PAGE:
Name: Cornwall aka Curnow Penberthy|
Appearance: He has dark blonde hair and green-blue eyes that are sometime seen to be hazel, this id due to losing his own identity as the Cornish culture faded but is now being slowly reclaimed, his originally brown haired, blue eyed look may return but as of now it is uncertain. He is short of stature only around 5”5 and has always been fairly short for a male, but his height is increasing as the average height of his county’s people does.
The way he dresses varies generally wearing shirts of a pale or base colour, browns and greys, with flannel trousers that are generally dark in colour often held up by braces, and the pockets often had a flap they could button up. These were worn often when at sea to keep the contents of his pockets contained, he often wore these when fishing in his earlier days.
When he was fishing he’d make sure to wear smocks, they are ‘T’ shaped with wide, straight neck and stand up collar, or a small slit as the front with a flat collar, colours varied from greys to browns and cream to light grey. However, Cornwall preferred the cream coloured smocks to use while fishing.
He wears Guernsey’s in the cold of winter, which are hand-knitted jumpers and is often found knitting them himself, he has his own individual pattern which he likes to knit into his jumpers. He has a simple Celtic design darned across the edges of his jumpers. He often is seen wearing various hats, with his fishing outfit however it is a round topped with a small brim that is made from oiled cloth, which Cornwall wears in dark blue. He wore tall heavy boots while out at sea, sometimes even thigh high boots, and he tacked scutes (metal shapes) into the heels to prevent wearing and lengthen the life of the leather, sometimes he drove nails into the heels for the same reason.
However, when he is on his farm he wears blue overalls and steel-toed wellies for traipsing on the mud. Also wearing Yarks, (binder twine or straps worn around the lower trouser leg, under the knee, to give the trouser knee more flexibility when working, and to prevent snakes and mice from climbing up inside! He is often seen wearing a waistcoat were mainly they are short, but usually covered the top of the high-waisted trousers, and they had a high button fastening at the front. Occasionally they were made from leather or suede, but mostly they were made from woollen cloth, back and front, the colours he wears are dark or brown. He wore a wide brimmed straw hat while working in the fields, however is less and less seen to be wearing a hat like this and nowadays just wears a cap or nothing at all on his head.
Personality: Cornwall was mostly seen as an isolated nation, many of his people saw themselves as a separate race than the rest of the nation, they had their own language, of which most now rarely speak which often means that Cornwall stays silent, it hit him hard when his people began to forget his own language that he grew far more silent than he used to be, his voice was faded. However, now that they are trying to revive the language his voice is growing a little louder. The Cornish used to be much like the Scottish, Welsh and English, they were different from the English, but slowly Cornish life became few and far between and they were immersed into British culture. Cornwall used to have dark brown hair and it was wild and untamed much like most of the Cornish landscape, and he had dark blue eyes which represented the completely surrounding seas. However, when Cornwall became more immersed in British life his eyes started to fade to green like England’s and his hair became a blonde.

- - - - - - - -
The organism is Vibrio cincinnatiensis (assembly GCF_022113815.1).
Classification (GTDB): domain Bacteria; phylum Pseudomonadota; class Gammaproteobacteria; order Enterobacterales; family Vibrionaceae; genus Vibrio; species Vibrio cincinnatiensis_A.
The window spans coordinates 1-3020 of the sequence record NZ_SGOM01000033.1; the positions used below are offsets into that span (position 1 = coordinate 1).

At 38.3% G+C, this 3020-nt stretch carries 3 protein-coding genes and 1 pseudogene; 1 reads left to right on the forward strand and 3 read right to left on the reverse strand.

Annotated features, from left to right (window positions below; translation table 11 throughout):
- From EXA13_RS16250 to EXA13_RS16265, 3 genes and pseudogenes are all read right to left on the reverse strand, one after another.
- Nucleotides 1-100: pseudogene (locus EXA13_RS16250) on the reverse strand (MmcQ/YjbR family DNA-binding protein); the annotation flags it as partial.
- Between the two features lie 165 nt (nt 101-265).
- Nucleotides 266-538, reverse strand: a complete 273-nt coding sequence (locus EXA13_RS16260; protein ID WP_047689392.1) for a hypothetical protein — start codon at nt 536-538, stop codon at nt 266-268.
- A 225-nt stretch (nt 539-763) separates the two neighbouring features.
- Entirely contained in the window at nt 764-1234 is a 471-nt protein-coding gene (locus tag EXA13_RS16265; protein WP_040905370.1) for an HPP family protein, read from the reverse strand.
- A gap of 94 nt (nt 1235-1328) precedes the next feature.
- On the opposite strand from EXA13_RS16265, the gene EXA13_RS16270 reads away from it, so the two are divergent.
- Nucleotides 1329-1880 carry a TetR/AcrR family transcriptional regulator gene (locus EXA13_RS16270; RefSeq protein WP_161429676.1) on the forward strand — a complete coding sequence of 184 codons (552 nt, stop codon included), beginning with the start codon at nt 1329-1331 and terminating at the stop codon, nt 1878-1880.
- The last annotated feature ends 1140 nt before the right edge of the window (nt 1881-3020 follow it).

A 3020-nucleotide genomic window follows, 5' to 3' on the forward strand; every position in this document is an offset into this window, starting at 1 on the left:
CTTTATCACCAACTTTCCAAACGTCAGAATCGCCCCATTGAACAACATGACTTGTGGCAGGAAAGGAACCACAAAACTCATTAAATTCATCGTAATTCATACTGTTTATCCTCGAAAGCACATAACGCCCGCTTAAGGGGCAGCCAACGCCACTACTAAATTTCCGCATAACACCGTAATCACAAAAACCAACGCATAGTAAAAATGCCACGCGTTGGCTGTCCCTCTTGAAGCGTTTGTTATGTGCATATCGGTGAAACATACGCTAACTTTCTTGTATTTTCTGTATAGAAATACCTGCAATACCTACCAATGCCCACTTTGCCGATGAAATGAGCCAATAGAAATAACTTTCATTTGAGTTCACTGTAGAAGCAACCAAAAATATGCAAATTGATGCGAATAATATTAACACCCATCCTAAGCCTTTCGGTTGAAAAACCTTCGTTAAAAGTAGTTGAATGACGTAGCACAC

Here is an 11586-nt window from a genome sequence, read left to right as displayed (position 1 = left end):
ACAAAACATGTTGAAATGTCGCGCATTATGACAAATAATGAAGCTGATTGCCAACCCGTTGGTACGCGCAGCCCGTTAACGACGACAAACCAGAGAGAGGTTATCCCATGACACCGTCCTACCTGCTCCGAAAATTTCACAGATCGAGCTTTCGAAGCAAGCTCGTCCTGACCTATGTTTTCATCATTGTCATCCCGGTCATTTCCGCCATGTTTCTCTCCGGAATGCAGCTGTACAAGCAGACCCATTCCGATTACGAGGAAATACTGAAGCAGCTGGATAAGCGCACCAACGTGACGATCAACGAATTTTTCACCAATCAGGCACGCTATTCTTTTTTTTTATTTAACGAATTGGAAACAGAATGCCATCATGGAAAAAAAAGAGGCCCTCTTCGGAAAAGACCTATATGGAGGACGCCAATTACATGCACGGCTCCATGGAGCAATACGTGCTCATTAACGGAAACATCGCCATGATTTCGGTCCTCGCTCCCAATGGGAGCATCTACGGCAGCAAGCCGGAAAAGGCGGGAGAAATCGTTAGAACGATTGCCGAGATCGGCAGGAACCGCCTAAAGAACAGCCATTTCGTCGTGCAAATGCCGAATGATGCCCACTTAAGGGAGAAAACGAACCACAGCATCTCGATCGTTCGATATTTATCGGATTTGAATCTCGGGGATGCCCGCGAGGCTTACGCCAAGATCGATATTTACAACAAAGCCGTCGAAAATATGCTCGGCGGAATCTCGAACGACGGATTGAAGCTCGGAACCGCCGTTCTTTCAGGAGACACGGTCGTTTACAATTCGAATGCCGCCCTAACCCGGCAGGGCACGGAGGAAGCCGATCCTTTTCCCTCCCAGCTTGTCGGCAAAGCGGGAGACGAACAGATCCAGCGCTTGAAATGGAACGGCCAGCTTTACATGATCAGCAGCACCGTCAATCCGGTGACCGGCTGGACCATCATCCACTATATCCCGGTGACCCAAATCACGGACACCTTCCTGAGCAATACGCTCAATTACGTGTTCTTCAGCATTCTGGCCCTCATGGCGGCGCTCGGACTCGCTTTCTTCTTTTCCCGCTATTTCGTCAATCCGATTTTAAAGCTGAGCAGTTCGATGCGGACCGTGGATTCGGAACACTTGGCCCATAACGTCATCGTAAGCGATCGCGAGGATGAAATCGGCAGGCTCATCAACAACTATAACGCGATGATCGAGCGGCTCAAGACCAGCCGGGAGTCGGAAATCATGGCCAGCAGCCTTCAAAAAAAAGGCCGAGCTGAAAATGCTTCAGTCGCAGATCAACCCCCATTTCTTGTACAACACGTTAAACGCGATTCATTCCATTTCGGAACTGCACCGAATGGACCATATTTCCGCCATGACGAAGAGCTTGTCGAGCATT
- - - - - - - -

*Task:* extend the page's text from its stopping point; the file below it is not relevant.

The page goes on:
Even though Cornwall is connected to the England the county and its people have mostly been physically isolated, surrounded by seas on all sides but one and the river Tamar practically severs it’s only link with England. Following the collapse of Roman rule in Britain, this natural fortress became a place of refuge for the original British inhabitants known as the ‘Celts’, Cornwall gladly welcomed them for the safety of his young brother England, he would never want England to lose who he is. Soon an independent British polity was established within Cornwall, and was defended against the Saxon incursion for many hundreds of years. Cornwall was thankful for England’s guidance and help during this time, because Cornish culture still retained the markings of a separate culture, when the ‘West Britons’ were finally subdued in 838. Cornish culture was entirely different to their English counterparts.
England and Cornwall wee inherently different Cornwall being dark haired but blue eyed, whilst England was blonde haired and green eyed, and stronger in his own ways, Cornwall had a different language to England and a different way of life. The Cornish were descended from British ancestors and not Saxon ones and as late as the mid-16th century they still possessed their own styles of dress, their own folklore, their own naming-custom, their own agricultural practices and their own games and pastimes. Cornwall was completely different from England, until his little county began to get immersed with his brother’s culture.
Most of the modern period Cornwall was seen as a British culture and not an English one, otherwise known as Kernow, and foreigners saw it the same. France often observed England as well as visiting Cornwall for his luxurious beaches and countryside, France has always seen Cornwall as completely independent of England, so when he began to change he tried to help Cornwall to change and guide his people back to their own culture. For this Cornwall was close to France and saw him very much as his older brother, and often goes to him for help and support.